Not much going on out there in news-land (btw, anyone seen my trolls? They disappeared again ….) so I thought I’d blog some ad spending. With ~190 million cash-on-hand following the $170 million September fundraising cycle, the Romney campaign is unleashing one of its largest ad buys of the election. The math seems to be quite clear on Michigan and Pennsylvania: Mitt Romney may well win those states, but to do so he will have already cleared 270 electoral votes in one of the enumerated states below. Therefore why spend money on states that don’t necessarily win the election for you but only increase your margin:
The Romney campaign, flush with cash from its impressive haul of $170 million last month, is reserving large quantities of airtime for the coming week. In one of his biggest ad buys of his campaign so far, Mitt Romney, the Republican nominee, has booked about $12 million worth of television advertising for a six-day rotation of commercials that will begin on Wednesday.
The ad buy — timed to start the day after the second presidential debate — will cover both cable and broadcast television in nine states: Colorado, Florida, Iowa, Nevada, New Hampshire, North Carolina, Ohio, Virginia and Wisconsin. The biggest amounts will be spent in Ohio (about $2 million), Virginia ($1.5 million) and Florida (more than $3 million).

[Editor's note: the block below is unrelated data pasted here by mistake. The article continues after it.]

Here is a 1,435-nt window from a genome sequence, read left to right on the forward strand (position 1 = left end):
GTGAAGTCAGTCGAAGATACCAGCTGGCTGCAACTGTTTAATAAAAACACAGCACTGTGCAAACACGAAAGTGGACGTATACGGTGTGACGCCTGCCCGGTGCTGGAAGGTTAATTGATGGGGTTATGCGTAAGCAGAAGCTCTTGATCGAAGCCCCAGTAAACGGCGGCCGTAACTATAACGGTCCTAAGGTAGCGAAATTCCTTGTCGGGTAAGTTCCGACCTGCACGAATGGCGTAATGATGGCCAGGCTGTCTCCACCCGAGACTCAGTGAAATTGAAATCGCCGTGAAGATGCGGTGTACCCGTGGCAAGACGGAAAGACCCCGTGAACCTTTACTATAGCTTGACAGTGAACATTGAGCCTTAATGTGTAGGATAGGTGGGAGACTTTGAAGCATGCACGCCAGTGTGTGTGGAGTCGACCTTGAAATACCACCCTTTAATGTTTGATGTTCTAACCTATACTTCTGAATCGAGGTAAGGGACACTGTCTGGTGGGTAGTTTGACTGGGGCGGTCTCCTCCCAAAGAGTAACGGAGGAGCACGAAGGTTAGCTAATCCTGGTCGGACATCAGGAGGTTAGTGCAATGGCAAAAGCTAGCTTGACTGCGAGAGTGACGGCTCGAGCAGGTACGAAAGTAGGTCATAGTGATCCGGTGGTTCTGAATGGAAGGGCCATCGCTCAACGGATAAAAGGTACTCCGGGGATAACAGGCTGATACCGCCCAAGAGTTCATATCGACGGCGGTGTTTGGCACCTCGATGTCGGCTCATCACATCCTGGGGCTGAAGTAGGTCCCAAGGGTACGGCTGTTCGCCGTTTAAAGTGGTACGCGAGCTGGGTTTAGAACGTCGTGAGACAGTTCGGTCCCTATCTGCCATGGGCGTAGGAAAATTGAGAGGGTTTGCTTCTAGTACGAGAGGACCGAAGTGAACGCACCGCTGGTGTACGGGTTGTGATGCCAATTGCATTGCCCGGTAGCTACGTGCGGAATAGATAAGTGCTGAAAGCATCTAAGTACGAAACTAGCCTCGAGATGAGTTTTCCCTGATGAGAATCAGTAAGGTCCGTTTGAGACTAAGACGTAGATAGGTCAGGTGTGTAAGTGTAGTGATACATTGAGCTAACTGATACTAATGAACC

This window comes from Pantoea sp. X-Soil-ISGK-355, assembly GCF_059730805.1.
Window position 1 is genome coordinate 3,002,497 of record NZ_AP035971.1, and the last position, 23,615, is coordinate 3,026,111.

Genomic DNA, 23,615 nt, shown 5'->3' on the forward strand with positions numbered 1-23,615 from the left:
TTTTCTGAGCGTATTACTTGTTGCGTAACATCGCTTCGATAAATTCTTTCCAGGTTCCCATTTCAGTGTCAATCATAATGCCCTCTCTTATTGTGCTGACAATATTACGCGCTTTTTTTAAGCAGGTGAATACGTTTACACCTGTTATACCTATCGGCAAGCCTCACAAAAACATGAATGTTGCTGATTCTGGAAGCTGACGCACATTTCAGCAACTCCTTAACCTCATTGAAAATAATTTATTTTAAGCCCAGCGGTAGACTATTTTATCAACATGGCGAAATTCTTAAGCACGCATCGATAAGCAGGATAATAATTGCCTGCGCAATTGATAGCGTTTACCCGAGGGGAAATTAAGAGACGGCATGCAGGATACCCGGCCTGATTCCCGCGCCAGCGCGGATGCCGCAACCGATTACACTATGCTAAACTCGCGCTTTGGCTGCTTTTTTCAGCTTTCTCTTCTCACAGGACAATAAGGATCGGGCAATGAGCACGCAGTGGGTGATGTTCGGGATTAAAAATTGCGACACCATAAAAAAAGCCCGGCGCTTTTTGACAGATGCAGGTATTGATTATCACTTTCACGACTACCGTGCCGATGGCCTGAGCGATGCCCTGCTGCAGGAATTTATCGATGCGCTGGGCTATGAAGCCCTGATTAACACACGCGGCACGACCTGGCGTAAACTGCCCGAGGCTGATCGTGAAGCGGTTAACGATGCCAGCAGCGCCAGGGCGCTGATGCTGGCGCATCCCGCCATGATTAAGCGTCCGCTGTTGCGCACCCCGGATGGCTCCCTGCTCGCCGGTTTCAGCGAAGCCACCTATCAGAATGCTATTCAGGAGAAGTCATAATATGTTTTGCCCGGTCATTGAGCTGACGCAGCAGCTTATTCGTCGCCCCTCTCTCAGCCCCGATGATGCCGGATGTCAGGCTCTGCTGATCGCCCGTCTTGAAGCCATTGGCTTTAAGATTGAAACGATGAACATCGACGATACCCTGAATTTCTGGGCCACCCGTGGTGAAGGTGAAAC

The advertising onslaught coming from the Romney campaign only adds more political noise to the thoroughly saturated airwaves in battleground states. From now until Election Day, candidates and “super PACs” have set aside more than $83 million for advertising, all of it concentrated in 10 states. (Michigan is the one state where neither campaign is advertising, despite the efforts of a pro-Romney super PAC there.)
And the barrage of ads is only going to get heavier. The Romney campaign typically books its advertising time only a few days in advance because it is wary of tipping its hand to Democrats. But with so much money at its disposal — and a group of top advisers who have long said the election will be decided in the final days of the race — the campaign is certain to buy heavily over the next three weeks.
Commercial time in many states like Nevada, which is the epicenter of the 2012 political advertising binge, has been completely bought out on some programs. Las Vegas is the most saturated media market in the country, data from Kantar Media show. Cleveland is No. 2, followed by Denver, Reno and Columbus, Ohio, rounding out the top five.